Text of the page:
This is the second week, first day of the Nike Talks World Indoors Series. Thanks to Nike Sports Marketing, @runblogrun will provide a Monday-Friday story on a key athlete from US, Great Britain, Europe, Africa and Asia. On the weekends, we will go back in World Indoor history and provide a favorite moment. This sponsorship goes from January1-March 5. We hope you enjoy. And please check out www.nikerunning.com. Remember to support our sponsors. They are supporting the heart of running.
Today, we are writing about 2012 Olympic champion and World Record Holder, 110m hurdles, Aries Merritt!
And always remember to check out www.wicbirmingham2018.com
I remember speaking to Aries Merrit just after he set the World record for the 110 meter hurdles in 2012 at the Van Damme Memorial. His time, 12.80 was a WR. . It was in the very last race of his season. The race before that, Aries got a bit excited and false started. Aries told me, that after the false start, he knew that he would be ready to run the WR in the next race. When I asked him what he had to do, Aries Merritt looked at me and noted, “it is all about the rythym.” Aries Merritt had also won the 60 meter hurdles in Istanbul, at the 2012 World Indoor Championships. His time, 7.44, was just ahead of China’s Liu Xiang and Frances’ Pascal Martinot Lagarde.
In 2012, Aries Merritt won gold in London and set the WR, how could one find a better season?
That is the connundrum of athletics. One knows when they are in fantastic shape, and one knows when they are oh so close.
In April 2013, RunBlogRun and the Shoe Addicts visited Aries, courtesy of the IAAF. Here are the two pieces we did on Aries, (https://www.runblogrun.com/2017/12/shoe-addicts-present-aries-merritt-a-day-in-the-life-courtesy-of-iaaf.html), and his training (https://www.runblogrun.com/2017/12/a-day-in-the-life-part-deux-aries-merritt-courtesy-of-the-iaaf.html). What impressed me about Aries Merritt? His attention to detail, his focus and his desire to excel.
In 2013, Aries was in good shape, but he was not all there. His rythym was just not there, and in the final in Moscow, he finished sixth. Something was wrong, and after being examined, it was determined that he was suffering from collapsing focal segmental glomerulosclerosis.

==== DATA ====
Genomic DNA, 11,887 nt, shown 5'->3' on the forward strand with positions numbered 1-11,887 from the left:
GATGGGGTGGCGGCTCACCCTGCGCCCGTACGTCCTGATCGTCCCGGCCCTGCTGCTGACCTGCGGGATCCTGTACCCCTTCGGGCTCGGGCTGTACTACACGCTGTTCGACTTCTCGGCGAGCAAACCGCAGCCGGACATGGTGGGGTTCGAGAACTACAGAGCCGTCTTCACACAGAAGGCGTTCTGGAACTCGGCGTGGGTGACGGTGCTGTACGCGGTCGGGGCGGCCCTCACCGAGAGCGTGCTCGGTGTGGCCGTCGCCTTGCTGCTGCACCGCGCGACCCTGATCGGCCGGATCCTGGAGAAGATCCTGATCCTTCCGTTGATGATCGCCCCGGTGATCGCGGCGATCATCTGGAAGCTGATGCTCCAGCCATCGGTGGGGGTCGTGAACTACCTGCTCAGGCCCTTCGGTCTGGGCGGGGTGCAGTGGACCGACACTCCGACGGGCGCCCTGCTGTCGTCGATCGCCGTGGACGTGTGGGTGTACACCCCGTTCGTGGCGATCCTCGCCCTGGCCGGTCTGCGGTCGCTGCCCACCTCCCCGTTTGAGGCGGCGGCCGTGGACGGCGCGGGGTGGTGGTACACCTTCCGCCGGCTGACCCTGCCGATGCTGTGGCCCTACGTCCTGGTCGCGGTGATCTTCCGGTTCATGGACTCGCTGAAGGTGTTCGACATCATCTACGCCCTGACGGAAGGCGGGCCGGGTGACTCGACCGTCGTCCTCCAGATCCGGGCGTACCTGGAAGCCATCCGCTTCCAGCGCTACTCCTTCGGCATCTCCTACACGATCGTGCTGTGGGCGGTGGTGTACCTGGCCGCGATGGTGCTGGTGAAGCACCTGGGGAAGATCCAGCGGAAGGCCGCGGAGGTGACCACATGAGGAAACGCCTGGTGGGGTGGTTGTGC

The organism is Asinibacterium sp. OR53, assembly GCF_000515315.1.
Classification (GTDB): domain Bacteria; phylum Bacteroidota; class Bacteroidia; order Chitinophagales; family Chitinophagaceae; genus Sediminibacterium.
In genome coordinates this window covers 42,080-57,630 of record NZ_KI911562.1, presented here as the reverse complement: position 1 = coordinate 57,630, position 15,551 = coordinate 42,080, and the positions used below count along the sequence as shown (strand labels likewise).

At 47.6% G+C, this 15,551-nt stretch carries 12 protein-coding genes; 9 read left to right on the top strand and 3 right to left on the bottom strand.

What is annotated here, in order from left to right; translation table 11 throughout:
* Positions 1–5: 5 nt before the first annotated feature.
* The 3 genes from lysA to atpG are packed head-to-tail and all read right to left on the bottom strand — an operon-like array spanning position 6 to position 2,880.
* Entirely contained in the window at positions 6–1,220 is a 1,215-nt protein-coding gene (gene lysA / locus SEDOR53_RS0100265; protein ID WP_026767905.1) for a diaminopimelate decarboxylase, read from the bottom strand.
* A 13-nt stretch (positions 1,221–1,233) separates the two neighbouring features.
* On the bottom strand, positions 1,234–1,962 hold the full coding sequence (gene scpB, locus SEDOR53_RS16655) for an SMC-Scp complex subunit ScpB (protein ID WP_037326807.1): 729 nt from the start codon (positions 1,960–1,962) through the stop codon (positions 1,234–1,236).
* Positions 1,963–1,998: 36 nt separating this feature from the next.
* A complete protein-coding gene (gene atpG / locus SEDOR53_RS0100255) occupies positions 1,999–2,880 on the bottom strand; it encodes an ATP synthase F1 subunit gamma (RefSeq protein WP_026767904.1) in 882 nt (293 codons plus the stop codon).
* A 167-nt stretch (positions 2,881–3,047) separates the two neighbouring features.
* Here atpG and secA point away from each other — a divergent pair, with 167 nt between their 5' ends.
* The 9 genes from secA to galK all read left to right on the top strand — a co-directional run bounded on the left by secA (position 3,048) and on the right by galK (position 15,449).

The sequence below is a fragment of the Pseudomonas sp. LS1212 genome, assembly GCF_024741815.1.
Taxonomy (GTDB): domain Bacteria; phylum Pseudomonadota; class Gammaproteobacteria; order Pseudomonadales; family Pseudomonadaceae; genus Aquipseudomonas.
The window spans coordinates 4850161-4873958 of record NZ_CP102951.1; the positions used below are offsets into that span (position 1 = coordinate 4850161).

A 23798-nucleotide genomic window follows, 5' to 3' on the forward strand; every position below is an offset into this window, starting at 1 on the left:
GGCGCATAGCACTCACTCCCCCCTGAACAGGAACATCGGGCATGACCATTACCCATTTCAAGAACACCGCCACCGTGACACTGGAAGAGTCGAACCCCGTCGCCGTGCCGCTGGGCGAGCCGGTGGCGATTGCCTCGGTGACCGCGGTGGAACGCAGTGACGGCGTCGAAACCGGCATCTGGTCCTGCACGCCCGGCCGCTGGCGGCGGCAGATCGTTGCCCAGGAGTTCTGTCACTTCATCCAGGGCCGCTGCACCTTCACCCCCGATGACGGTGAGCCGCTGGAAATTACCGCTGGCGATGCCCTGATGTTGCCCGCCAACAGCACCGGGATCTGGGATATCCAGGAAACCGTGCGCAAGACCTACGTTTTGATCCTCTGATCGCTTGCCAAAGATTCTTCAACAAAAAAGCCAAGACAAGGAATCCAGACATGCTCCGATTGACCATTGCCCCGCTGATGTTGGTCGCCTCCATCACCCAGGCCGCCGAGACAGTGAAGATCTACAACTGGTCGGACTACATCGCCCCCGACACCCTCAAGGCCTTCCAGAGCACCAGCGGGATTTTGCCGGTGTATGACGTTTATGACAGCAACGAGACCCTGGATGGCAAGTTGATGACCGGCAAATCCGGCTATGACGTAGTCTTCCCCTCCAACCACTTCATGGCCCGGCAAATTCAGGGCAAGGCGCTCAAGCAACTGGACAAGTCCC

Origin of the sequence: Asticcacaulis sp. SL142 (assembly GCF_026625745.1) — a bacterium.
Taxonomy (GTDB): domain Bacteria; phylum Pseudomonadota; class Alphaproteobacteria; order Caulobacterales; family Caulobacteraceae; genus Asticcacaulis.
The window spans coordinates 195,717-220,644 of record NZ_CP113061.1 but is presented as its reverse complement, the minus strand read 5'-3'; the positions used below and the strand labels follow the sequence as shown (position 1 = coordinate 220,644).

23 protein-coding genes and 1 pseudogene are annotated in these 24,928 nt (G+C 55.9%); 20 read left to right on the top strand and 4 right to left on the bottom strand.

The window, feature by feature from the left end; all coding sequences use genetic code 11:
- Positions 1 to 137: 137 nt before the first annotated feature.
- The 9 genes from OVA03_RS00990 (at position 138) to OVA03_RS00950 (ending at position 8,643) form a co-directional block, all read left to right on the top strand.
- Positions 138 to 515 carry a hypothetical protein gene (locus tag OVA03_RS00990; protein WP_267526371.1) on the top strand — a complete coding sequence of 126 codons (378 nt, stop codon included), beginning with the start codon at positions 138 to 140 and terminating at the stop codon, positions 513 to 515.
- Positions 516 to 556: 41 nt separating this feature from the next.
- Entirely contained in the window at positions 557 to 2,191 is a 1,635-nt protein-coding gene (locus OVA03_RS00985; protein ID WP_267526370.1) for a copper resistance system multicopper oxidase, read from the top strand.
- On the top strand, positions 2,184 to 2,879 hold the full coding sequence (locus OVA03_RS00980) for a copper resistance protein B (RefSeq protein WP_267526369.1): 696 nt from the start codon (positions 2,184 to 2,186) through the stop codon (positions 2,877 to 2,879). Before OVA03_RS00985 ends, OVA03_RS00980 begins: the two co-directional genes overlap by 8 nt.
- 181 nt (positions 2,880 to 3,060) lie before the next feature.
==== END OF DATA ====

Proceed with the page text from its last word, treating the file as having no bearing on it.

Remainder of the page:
This disease, terribly rare, would haunt him for three years. In 2015, Aries Merritt fought back into shape, and took, somehow the bronze medal in Beijing 2015 World Championships. Never underestimate the work that Aries had to do, battling this painful kidney disease and trying to be a world class athletes. There had to be days that he wanted to just crawl up in a ball.
After the Beijing World Champs, Aries Merritt had a kidney transplant. His sister provided him the kidney. They had to go back into Aries Merritt to move his new kidney.
In 2016, the doctors were not fond of Aries racing and training. He nearly made the Olympics in 2016.
In 2017, Aries Merritt and I met in Birmingham, England at the NAI Stadium. In an interview posted here (https://www.runblogrun.com/2017/02/muller-indoor-diaries-2017-presser-with-aries-merritt-elaine-thompson-and-mo-faran.html), Aries Merritt reminded me that his race is all about rythm. But, most importantly, Aries told the media that everything was new, as he has now post kidney surgery records.
Aries Merritt told this writer then, that he wanted to return to Birmingham to race at the World Indoor Champs. In August 2017, Aries Merritt fought for a medal until the very last hurdle, where he faltered, and finished fifth. The level of competition is so tough in the 110 meter hurdles, that one step, one hesistation over a hurdle means one is out of the medals. 2011 World Champion Jason Richardson told us, years ago, that hurdlers may be the toughest and most competitive event on the athletic circuit. He may be right after all of these years.
This coming weekend, January 13, 2018, at the Washington Indoor Preview meeting, Aries Merritt will be racing the 60 meter hurdles to begin his 2018 campaign.
Watching the 2012 Olympic champion and WR holder compete is a true treat. Merritt has been racing himself back into shape for the past two years. He will be closer to his pre surgery fitness in 2018 than ever before. Will he medal in Birmingham in March 2018? We will just have to wait and see, but this man knows the hurdles, and he knows when to lean.
Bio on Aries Merritt (from IAAF): https://www.iaaf.org/athletes/united-states/aries-merritt-200563